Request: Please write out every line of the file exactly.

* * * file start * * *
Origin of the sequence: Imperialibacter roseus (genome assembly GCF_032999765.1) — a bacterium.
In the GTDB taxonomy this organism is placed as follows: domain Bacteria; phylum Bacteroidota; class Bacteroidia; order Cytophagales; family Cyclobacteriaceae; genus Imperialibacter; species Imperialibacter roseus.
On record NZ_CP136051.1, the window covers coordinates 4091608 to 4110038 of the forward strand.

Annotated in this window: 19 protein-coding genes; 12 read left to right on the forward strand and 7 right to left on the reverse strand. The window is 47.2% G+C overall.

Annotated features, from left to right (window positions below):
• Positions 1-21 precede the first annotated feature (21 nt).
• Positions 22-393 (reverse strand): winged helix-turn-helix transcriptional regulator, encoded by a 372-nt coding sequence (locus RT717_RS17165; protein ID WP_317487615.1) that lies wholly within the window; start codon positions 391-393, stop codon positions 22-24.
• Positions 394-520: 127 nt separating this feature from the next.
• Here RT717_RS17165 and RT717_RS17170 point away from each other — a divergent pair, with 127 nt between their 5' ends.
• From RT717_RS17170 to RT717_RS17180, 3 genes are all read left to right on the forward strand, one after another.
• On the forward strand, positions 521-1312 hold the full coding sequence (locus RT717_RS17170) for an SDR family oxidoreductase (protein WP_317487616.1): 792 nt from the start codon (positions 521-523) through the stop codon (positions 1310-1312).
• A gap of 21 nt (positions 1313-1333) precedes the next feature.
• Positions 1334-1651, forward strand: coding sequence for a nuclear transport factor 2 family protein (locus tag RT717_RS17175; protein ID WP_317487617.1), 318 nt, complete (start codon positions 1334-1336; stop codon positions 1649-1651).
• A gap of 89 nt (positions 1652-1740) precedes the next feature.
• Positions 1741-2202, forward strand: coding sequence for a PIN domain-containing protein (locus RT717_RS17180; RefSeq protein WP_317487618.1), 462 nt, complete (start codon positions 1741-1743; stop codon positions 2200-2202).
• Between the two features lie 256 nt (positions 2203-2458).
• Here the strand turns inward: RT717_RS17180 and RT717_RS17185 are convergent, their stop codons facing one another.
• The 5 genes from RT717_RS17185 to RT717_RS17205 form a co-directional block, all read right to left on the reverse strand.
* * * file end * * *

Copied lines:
Origin of the sequence: Imperialibacter roseus (genome assembly GCF_032999765.1) — a bacterium.
In the GTDB taxonomy this organism is placed as follows: domain Bacteria; phylum Bacteroidota; class Bacteroidia; order Cytophagales; family Cyclobacteriaceae; genus Imperialibacter; species Imperialibacter roseus.
On record NZ_CP136051.1, the window covers coordinates 4091608 to 4110038 of the forward strand.

Annotated in this window: 19 protein-coding genes; 12 read left to right on the forward strand and 7 right to left on the reverse strand. The window is 47.2% G+C overall.

Annotated features, from left to right (window positions below):
• Positions 1-21 precede the first annotated feature (21 nt).
• Positions 22-393 (reverse strand): winged helix-turn-helix transcriptional regulator, encoded by a 372-nt coding sequence (locus RT717_RS17165; protein ID WP_317487615.1) that lies wholly within the window; start codon positions 391-393, stop codon positions 22-24.
• Positions 394-520: 127 nt separating this feature from the next.
• Here RT717_RS17165 and RT717_RS17170 point away from each other — a divergent pair, with 127 nt between their 5' ends.
• From RT717_RS17170 to RT717_RS17180, 3 genes are all read left to right on the forward strand, one after another.
• On the forward strand, positions 521-1312 hold the full coding sequence (locus RT717_RS17170) for an SDR family oxidoreductase (protein WP_317487616.1): 792 nt from the start codon (positions 521-523) through the stop codon (positions 1310-1312).
• A gap of 21 nt (positions 1313-1333) precedes the next feature.
• Positions 1334-1651, forward strand: coding sequence for a nuclear transport factor 2 family protein (locus tag RT717_RS17175; protein ID WP_317487617.1), 318 nt, complete (start codon positions 1334-1336; stop codon positions 1649-1651).
• A gap of 89 nt (positions 1652-1740) precedes the next feature.
• Positions 1741-2202, forward strand: coding sequence for a PIN domain-containing protein (locus RT717_RS17180; RefSeq protein WP_317487618.1), 462 nt, complete (start codon positions 1741-1743; stop codon positions 2200-2202).
• Between the two features lie 256 nt (positions 2203-2458).
• Here the strand turns inward: RT717_RS17180 and RT717_RS17185 are convergent, their stop codons facing one another.
• The 5 genes from RT717_RS17185 to RT717_RS17205 form a co-directional block, all read right to left on the reverse strand.